Tim Roache: The Tories are happy to send shipbuilding contracts abroad – at the cost of British workers

Shipbuilding isn’t just part of our proud heritage – as a trade union, it could and should also provide a proud future for manufacturing across the UK. That’s why Labour’s announcement today is so welcome.

Generations of families have made their livelihoods from shipbuilding – from boilermakers to steel workers, shipbuilding has not only been at the heart of UK industry but also the lifeblood of entire communities. Shipbuilding and ship repair is a £2bn industry that directly employs almost 32,000 people in the UK; these jobs are highly-skilled and valued.

Many communities are reliant on ships being built. When we don’t build ships here in the UK, jobs are lost, yards close and those skills are lost forever – you can’t train skilled workers like these overnight. There are undeniable benefits of building ships in the UK for the economy, for workers and for security too.

That is why the Conservative government’s decision to offer up lucrative and sensitive contracts to build three new Royal Fleet Auxiliary (RFA) ships to companies overseas is as ludicrous as it is reckless. GMB have long called for these contracts – worth £1bn and up to 6,700 jobs – to be awarded to UK shipyards.

The Tories have failed time and time again to commit to building these ships in the UK. If the contracts are awarded to overseas companies it will be a missed opportunity that our shipbuilding and steel industry cannot afford. Shipyards from Appledore in the South West of England to Rosyth in Scotland are crying out for work and it is criminally poor judgement to overlook the skills and capacity we have in the UK in favour of building our warships abroad.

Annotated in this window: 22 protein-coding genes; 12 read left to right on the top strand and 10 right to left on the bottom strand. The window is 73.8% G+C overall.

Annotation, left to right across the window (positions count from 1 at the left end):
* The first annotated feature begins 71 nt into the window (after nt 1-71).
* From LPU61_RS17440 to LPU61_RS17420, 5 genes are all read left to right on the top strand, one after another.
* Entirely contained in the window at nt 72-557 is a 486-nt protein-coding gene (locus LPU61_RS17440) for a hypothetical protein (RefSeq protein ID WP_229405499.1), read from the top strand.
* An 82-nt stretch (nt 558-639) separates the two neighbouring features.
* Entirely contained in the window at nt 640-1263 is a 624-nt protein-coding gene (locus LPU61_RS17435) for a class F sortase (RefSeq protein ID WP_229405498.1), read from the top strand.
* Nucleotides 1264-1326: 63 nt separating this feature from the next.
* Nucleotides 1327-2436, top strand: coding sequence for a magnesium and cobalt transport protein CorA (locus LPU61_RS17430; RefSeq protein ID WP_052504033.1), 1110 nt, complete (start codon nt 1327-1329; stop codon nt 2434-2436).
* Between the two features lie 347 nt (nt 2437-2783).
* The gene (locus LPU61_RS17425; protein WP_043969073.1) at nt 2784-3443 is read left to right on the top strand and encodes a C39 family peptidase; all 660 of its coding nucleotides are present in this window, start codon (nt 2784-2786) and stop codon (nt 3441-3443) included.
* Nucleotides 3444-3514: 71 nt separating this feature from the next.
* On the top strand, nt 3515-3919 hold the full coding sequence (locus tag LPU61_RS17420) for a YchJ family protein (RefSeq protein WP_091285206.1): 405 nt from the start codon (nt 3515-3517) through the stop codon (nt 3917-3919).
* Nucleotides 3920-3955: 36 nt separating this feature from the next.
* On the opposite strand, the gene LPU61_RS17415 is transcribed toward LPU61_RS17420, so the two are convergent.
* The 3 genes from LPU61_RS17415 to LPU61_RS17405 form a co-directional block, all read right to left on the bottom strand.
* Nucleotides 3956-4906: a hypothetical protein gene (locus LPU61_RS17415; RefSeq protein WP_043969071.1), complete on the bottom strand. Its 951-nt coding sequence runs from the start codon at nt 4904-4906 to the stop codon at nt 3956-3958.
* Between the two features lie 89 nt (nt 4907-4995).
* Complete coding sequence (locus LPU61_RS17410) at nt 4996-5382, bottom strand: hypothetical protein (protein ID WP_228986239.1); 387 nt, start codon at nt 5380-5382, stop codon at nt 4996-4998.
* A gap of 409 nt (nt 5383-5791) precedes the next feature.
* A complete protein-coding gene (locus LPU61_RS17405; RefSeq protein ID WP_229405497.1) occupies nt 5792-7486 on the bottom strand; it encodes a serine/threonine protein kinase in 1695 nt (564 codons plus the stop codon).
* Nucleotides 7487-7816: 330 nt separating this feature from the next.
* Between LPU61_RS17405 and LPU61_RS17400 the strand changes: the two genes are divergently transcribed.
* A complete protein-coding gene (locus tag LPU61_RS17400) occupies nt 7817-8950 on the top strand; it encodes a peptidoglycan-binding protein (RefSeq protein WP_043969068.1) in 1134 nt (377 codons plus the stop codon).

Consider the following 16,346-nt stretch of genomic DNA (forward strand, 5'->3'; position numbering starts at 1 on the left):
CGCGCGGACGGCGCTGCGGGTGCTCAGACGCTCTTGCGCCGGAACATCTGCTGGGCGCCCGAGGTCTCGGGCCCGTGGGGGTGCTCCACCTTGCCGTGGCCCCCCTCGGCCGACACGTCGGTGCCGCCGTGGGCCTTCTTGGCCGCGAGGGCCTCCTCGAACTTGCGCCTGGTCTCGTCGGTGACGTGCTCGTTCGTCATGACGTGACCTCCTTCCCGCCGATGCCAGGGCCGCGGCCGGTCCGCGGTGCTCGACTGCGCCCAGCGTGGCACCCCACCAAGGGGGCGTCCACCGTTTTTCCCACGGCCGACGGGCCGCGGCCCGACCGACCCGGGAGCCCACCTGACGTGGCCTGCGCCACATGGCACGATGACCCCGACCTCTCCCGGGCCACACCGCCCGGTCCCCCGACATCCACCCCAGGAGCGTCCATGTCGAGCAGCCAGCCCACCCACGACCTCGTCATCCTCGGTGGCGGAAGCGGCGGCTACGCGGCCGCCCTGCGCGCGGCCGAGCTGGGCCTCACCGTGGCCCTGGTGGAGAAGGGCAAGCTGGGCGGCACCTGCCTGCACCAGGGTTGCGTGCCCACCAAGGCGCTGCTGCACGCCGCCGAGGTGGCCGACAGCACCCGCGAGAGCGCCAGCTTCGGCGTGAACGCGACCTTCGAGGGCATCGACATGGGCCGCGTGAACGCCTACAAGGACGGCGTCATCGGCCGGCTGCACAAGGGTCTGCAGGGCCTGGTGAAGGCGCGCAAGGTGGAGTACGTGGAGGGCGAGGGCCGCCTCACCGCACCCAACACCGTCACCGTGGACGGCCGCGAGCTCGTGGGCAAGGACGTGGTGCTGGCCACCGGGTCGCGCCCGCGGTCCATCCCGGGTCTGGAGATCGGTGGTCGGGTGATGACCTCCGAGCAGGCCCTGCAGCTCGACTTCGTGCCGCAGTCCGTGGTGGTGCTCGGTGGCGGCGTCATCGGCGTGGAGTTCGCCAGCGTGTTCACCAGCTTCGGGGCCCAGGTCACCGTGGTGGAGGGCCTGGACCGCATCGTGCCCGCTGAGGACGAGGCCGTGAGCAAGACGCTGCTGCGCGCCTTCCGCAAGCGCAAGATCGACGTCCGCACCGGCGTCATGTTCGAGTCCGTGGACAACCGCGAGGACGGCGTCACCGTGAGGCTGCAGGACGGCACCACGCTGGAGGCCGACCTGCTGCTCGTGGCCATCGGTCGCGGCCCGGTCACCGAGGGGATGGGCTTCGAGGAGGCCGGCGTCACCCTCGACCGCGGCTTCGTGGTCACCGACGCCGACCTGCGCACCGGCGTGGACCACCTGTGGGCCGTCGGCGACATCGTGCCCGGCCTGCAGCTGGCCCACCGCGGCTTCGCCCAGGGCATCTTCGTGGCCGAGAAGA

I call them warships because that is exactly what they are – these RFA ships are a complex, sensitive build and will form an integral part of future defence capabilities. The Tories are wrongly relying on a false distinction between different kinds of defence ships in order to cling to free market ideology that will cost workers here dearly. We can be quite honest about it: of course countries with lower labour standards, lower wages and government subsidies can offer a cheaper build. Cheaper on the balance sheet does not mean the cost overall is less.

Building the RFA ships here is possible, but it takes political will. That will has been sadly lacking from the government. Today the Labour Party, led by Jeremy Corbyn, showed strength and political will to support our shipbuilding industry by joining calls to see these ships built in UK shipyards. This is a campaign that will no doubt gather greater public support as time goes on because it is popular, not just with workers and the communities impacted, but with the voting public too.

Our exclusive polling with Survation found that 74 per cent of people already want the new ships built in the UK. If the Tory Government won’t listen to the workers, the shipbuilding trade unions like GMB and supportive politicians, then perhaps they will listen to the public who know the value of building these ships in UK shipyards. I urge people to add their support for this campaign at action.labour.org.

We won’t stop fighting for these jobs, our members and this industry until the next generation of workers in our shipyards can say they have a proud future to look forward to, as well as a proud past.

Tim Roache is general secretary of the GMB.

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